Other People Are Reading
Kidney stones are hard masses of crystals that form from minerals found in urine. Usually, the chemicals in urine prevent these crystals from forming. Sometimes, though, due to infection, metabolic disorder, diet or simply the luck of the draw, these inhibitory chemicals don't function correctly. Once you've passed your kidney stone, your doctor can examine it and tell you what type it is. This will help you and your doctor formulate a treatment plan: for example, you might be prescribed a special diuretic to prevent stones from forming in the future; you may be told to limit certain foods in your diet; or you may be tested for metabolic issues.
Kidney Stones and the Urinary System
A kidney stone originates in your kidney, hence the name. It travels through the renal pelvis, which is a funnel-like opening between the kidney and the ureter. The ureter is a thin tube leading from each kidney to the bladder. The kidney stone travels through the ureter into the bladder, then out through the urethra, usually in the flow of urine. The kidney stone can get stuck at any point in this journey, which can cause swelling and damage to any part of the urinary system. The longer it's stuck, the more damage it can cause.
Kidney stones can be tiny, moving through the kidneys, ureter, bladder and urethra without the patient even noticing. They can also be golf-ball-sized, in which case they'd require surgery to be removed.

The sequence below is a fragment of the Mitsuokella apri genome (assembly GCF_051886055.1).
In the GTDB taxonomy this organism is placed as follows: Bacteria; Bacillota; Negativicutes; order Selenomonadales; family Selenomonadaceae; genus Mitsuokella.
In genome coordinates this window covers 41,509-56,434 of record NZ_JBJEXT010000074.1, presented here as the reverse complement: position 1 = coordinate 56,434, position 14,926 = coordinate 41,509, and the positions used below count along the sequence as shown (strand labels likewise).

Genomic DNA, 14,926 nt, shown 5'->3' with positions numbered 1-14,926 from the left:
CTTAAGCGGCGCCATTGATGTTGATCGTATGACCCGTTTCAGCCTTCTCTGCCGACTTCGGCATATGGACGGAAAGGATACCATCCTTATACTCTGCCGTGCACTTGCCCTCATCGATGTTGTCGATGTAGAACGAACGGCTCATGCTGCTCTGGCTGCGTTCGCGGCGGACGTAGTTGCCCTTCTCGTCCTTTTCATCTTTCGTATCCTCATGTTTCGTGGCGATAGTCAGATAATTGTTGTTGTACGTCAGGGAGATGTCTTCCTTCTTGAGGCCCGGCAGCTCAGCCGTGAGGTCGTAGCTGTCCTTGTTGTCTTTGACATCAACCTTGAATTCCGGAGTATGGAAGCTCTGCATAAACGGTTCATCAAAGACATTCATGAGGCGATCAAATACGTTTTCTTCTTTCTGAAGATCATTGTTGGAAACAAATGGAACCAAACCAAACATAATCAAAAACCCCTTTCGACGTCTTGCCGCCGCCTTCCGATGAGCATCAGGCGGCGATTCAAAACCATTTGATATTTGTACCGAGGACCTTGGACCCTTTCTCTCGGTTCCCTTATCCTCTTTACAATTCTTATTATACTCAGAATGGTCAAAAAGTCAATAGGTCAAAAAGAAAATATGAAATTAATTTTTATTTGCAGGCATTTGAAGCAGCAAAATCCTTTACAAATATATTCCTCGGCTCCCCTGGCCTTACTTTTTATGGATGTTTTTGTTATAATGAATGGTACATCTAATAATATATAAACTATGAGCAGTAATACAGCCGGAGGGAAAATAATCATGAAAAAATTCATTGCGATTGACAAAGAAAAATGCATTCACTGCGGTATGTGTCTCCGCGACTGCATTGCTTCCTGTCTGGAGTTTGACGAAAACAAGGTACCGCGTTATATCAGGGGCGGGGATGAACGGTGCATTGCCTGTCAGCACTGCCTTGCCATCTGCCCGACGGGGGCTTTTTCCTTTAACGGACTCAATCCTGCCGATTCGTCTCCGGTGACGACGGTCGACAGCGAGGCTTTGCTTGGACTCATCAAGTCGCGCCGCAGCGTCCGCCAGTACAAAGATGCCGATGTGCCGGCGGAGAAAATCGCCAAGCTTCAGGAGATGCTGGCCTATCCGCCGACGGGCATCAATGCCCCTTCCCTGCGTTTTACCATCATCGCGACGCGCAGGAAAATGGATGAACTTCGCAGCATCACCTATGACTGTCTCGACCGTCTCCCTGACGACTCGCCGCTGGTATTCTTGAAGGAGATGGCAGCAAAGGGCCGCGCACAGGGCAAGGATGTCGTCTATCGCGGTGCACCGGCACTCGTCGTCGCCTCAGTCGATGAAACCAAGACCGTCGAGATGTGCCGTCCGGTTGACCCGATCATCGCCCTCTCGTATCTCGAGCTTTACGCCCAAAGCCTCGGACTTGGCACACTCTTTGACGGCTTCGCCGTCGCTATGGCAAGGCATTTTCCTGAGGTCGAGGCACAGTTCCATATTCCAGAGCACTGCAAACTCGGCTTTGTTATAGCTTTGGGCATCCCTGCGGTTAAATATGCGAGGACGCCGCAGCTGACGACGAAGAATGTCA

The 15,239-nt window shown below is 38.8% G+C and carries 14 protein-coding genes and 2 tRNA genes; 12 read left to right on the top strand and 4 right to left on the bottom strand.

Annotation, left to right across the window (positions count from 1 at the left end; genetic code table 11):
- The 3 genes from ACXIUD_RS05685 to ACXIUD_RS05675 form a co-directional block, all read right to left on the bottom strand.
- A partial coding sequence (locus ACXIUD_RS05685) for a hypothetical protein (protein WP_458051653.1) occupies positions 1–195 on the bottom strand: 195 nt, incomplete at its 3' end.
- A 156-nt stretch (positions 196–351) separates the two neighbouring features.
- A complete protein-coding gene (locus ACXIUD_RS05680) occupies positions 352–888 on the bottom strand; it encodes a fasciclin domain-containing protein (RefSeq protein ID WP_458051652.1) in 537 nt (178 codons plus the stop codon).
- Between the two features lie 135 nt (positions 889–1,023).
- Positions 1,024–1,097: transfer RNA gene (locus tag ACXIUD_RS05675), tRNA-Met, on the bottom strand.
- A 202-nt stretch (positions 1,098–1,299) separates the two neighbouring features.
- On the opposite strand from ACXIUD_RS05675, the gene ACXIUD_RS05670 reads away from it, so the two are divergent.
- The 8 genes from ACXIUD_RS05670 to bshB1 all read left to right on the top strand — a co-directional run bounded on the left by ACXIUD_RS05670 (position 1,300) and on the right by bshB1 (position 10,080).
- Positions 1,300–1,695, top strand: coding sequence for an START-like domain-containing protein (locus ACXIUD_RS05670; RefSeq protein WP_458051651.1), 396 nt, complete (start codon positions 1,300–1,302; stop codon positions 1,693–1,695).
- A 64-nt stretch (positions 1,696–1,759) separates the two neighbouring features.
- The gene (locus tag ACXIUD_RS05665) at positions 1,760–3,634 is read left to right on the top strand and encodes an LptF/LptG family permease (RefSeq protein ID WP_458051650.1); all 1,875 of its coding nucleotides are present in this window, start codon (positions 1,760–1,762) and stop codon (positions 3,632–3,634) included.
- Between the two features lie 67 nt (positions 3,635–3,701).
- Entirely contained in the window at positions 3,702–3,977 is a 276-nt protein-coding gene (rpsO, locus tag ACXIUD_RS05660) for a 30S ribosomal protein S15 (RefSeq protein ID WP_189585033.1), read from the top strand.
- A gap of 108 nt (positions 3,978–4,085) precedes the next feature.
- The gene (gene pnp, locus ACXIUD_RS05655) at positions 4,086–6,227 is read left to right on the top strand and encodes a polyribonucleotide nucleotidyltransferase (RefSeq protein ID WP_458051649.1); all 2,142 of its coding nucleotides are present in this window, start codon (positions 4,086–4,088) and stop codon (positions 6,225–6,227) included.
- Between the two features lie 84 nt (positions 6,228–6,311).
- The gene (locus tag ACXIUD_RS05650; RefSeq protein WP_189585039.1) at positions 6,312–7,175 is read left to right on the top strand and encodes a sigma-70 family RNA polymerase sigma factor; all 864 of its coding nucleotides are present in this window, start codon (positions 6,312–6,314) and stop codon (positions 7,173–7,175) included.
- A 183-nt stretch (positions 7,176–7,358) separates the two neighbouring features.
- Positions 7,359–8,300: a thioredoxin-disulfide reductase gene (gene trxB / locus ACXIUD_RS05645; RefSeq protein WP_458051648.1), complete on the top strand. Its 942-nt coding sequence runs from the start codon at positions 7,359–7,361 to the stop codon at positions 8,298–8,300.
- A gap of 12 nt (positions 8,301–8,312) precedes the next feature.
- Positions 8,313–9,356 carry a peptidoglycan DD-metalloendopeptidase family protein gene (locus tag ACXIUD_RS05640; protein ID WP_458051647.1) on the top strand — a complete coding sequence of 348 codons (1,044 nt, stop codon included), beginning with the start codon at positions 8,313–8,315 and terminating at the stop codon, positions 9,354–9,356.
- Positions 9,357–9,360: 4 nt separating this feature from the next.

Kidney stones larger than 2-3 mm in diameter stretch the walls of the ureter and renal pelvis (the opening from the kidney to the ureter). These muscles begin to spasm; they're trying to push the kidney stone out. This is what causes pain in your flank, back and stomach.
Once the stone has come through the ureter, the pain usually abates. Anywhere from hours to weeks later, the kidney stone will pass, probably during urination. On average, stones take between one and three weeks to pass. Most stones that pass on their own will do so within a month of their first beginning to cause pain.
If the stone doesn't pass within this time, it may be stuck, and could cause infection or other problems if it isn't removed. If you've had a CAT scan or an ultrasound and the stone is larger than about 6mm, your doctor may inform you that the stone is too big to pass on its own and must be removed. One or two out of 10 kidney stones need a doctor's intervention to pass.
Doctors can break up large stones with shock wave treatments, and then you'll pass the fragments of your stone. They can also insert a stent to hold your ureter open, which will help stones pass through more quickly. You may need keyhole surgery, or conventional surgery with an abdominal incision, depending on where your stone is stuck.
If your doctor has told you to let the stone pass on its own, there are several actions you can take to make yourself more comfortable. Take ibuprofen--make sure to ask your doctor how much, and how often you should take it. Sit in a warm bath or use a heating pad on your flank to ease pain. Drink plenty of water--doctors recommend 12 8-oz glasses a day for kidney stone sufferers. Make sure you urinate into a strainer or whatever device your doctor has provided for you to use: you need to catch your stone when it passes, so you can give it to your doctor for analysis.